Originally Posted by electric_head
Still laughin my a$$ of @unabomber. Too funny bro. "tinfoil hats" lol!!
I'm laughing too... but for another reason. ...
My company just tested the security of several financial services applications for the finance division of a particular (big) auto conglomerate that the dealers and end users use to service their loans, apply for loans, payoff loans, etc....
Guess what piece of personal, private
, information was needed to either initiate an online account or perform password resets? DING! DING! DING!
The only authorization tokens were VIN + Zipcode, or VIN + model or model/year. In some cases it was VIN + lastname
So what could we do with just a VIN?
- Initiate online access for accoutns that didnt set them up
- Change the email address on file for existing accounts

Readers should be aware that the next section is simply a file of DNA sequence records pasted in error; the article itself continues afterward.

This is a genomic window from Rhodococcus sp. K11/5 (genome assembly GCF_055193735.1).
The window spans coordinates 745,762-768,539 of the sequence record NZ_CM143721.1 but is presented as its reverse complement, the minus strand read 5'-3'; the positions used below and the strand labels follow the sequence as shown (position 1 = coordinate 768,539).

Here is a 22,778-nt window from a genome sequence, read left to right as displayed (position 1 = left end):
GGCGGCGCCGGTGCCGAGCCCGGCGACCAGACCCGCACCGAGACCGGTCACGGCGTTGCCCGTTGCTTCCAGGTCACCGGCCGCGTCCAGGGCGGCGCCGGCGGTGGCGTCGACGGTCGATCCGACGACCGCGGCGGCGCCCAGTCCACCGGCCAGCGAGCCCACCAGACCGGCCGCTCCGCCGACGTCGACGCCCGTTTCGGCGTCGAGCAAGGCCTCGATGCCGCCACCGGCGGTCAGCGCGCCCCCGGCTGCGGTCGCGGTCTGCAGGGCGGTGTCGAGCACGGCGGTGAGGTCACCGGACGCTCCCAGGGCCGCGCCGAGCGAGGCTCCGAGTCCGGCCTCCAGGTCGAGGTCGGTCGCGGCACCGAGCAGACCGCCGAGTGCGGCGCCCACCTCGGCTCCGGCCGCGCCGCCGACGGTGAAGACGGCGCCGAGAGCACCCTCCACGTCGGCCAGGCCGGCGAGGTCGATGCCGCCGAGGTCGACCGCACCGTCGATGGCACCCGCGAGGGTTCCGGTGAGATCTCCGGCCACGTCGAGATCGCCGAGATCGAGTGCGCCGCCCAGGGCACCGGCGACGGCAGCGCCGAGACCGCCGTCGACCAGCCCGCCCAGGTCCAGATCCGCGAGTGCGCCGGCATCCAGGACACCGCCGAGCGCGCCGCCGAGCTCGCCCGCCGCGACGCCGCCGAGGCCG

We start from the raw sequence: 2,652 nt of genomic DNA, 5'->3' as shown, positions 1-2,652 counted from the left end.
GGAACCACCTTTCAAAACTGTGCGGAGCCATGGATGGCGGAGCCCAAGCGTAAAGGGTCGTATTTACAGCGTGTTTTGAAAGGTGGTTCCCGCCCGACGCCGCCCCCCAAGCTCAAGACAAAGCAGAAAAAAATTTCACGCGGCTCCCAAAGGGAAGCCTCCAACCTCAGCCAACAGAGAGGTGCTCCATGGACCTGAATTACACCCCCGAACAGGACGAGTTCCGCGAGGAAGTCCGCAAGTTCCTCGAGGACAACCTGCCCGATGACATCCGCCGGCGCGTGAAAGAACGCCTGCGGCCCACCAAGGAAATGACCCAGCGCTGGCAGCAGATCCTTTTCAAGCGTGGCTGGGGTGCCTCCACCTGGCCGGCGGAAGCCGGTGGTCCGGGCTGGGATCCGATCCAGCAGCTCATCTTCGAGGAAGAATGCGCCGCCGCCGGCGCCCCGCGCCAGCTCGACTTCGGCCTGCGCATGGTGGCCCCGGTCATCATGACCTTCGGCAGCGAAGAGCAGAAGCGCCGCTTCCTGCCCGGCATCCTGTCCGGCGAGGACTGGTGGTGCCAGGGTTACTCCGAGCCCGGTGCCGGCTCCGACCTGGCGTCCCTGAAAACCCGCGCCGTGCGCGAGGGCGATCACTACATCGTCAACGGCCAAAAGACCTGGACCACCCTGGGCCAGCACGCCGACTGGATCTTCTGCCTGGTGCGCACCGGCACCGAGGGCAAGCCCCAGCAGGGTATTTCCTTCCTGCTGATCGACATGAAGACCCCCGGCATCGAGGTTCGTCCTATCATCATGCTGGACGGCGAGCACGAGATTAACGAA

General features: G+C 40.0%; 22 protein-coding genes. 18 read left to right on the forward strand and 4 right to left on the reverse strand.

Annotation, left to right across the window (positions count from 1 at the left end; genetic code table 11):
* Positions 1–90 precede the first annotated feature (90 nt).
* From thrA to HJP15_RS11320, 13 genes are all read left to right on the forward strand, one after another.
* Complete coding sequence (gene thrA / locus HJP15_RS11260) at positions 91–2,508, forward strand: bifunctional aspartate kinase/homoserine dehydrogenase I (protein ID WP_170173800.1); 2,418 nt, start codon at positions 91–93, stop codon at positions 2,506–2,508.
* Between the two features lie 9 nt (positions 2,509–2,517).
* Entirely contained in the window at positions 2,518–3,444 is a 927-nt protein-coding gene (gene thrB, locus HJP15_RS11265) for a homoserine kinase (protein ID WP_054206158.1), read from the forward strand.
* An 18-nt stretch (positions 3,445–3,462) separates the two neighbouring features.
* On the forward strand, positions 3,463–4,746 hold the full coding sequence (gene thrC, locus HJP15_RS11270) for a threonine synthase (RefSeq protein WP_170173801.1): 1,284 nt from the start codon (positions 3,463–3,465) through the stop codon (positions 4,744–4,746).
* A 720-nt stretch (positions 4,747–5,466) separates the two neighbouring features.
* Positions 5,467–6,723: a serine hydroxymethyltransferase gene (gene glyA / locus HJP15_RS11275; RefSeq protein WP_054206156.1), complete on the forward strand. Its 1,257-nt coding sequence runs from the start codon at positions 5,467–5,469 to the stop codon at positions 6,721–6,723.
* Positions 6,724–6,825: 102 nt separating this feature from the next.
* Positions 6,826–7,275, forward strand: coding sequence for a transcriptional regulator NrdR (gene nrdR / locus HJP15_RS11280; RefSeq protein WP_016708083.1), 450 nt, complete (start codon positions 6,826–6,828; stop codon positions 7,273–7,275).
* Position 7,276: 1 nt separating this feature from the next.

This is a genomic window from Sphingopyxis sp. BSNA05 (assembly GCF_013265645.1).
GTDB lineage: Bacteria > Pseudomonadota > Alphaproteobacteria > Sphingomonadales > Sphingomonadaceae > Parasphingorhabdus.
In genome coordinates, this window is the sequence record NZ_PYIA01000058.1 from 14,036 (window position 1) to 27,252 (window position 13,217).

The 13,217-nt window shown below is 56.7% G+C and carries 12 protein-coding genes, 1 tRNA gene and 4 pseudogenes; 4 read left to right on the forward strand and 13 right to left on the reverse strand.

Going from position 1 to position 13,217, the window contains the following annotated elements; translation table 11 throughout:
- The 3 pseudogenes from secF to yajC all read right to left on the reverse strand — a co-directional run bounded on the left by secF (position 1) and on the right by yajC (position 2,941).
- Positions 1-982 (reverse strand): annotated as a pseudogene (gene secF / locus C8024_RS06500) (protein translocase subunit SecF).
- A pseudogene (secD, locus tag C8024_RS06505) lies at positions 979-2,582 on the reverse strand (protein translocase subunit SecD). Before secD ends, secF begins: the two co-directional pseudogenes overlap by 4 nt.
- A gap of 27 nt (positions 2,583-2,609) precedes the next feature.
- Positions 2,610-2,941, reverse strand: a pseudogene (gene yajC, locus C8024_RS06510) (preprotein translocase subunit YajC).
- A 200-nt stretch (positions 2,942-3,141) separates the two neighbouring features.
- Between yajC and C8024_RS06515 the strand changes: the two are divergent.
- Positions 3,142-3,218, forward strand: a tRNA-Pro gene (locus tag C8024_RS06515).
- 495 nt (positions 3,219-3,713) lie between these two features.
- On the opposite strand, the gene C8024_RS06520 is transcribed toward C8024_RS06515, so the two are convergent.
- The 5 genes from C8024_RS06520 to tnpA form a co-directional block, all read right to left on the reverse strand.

- Reset passwords for existing accounts
- Change the address and billing information for existing accounts
- View payment history
- If the loan was linked to a creditcard, view the credit card transactions
- If the loan was linked to a creditcard, generate one-time use creditcard numbers and make fradulent online purchases
- If the loan was linked to a creditcard, initiate balance transfers
- Add a name to the loan/title
- Payoff the loan, and with the updated address and new name on the title, basically steal the car
I bet if I did some digging I can find similar authorization flaws in most automakers financial service applications.
So we have a online forum here, where users designate their region, and if the user is old-school enough, they have probably disclosed their real name once or twice....